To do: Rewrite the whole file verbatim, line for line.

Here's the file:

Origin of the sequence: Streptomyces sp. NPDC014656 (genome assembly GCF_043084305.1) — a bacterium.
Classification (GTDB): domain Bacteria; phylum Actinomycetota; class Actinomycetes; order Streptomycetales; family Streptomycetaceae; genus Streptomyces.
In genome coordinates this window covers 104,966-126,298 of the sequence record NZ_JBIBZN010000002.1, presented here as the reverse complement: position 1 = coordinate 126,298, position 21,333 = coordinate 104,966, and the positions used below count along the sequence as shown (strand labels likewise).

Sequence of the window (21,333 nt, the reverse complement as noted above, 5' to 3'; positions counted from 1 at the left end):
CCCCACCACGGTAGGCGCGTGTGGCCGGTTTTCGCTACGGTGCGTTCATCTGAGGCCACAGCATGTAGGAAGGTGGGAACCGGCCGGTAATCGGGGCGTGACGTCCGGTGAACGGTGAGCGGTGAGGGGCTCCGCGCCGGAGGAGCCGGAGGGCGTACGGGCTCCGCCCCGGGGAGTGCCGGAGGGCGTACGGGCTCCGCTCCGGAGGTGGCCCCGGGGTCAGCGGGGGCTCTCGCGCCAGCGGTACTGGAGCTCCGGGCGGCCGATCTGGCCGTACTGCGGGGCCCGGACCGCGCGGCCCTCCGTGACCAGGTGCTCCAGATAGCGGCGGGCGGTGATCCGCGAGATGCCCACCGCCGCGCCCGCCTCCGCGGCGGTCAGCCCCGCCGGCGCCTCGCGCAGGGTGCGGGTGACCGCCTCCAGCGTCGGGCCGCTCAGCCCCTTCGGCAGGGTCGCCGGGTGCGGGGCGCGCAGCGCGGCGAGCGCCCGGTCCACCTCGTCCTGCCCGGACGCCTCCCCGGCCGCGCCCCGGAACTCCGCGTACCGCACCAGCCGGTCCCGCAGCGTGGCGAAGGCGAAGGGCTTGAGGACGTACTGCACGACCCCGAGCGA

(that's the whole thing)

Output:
Origin of the sequence: Streptomyces sp. NPDC014656 (genome assembly GCF_043084305.1) — a bacterium.
Classification (GTDB): domain Bacteria; phylum Actinomycetota; class Actinomycetes; order Streptomycetales; family Streptomycetaceae; genus Streptomyces.
In genome coordinates this window covers 104,966-126,298 of the sequence record NZ_JBIBZN010000002.1, presented here as the reverse complement: position 1 = coordinate 126,298, position 21,333 = coordinate 104,966, and the positions used below count along the sequence as shown (strand labels likewise).

Sequence of the window (21,333 nt, the reverse complement as noted above, 5' to 3'; positions counted from 1 at the left end):
CCCCACCACGGTAGGCGCGTGTGGCCGGTTTTCGCTACGGTGCGTTCATCTGAGGCCACAGCATGTAGGAAGGTGGGAACCGGCCGGTAATCGGGGCGTGACGTCCGGTGAACGGTGAGCGGTGAGGGGCTCCGCGCCGGAGGAGCCGGAGGGCGTACGGGCTCCGCCCCGGGGAGTGCCGGAGGGCGTACGGGCTCCGCTCCGGAGGTGGCCCCGGGGTCAGCGGGGGCTCTCGCGCCAGCGGTACTGGAGCTCCGGGCGGCCGATCTGGCCGTACTGCGGGGCCCGGACCGCGCGGCCCTCCGTGACCAGGTGCTCCAGATAGCGGCGGGCGGTGATCCGCGAGATGCCCACCGCCGCGCCCGCCTCCGCGGCGGTCAGCCCCGCCGGCGCCTCGCGCAGGGTGCGGGTGACCGCCTCCAGCGTCGGGCCGCTCAGCCCCTTCGGCAGGGTCGCCGGGTGCGGGGCGCGCAGCGCGGCGAGCGCCCGGTCCACCTCGTCCTGCCCGGACGCCTCCCCGGCCGCGCCCCGGAACTCCGCGTACCGCACCAGCCGGTCCCGCAGCGTGGCGAAGGCGAAGGGCTTGAGGACGTACTGCACGACCCCGAGCGA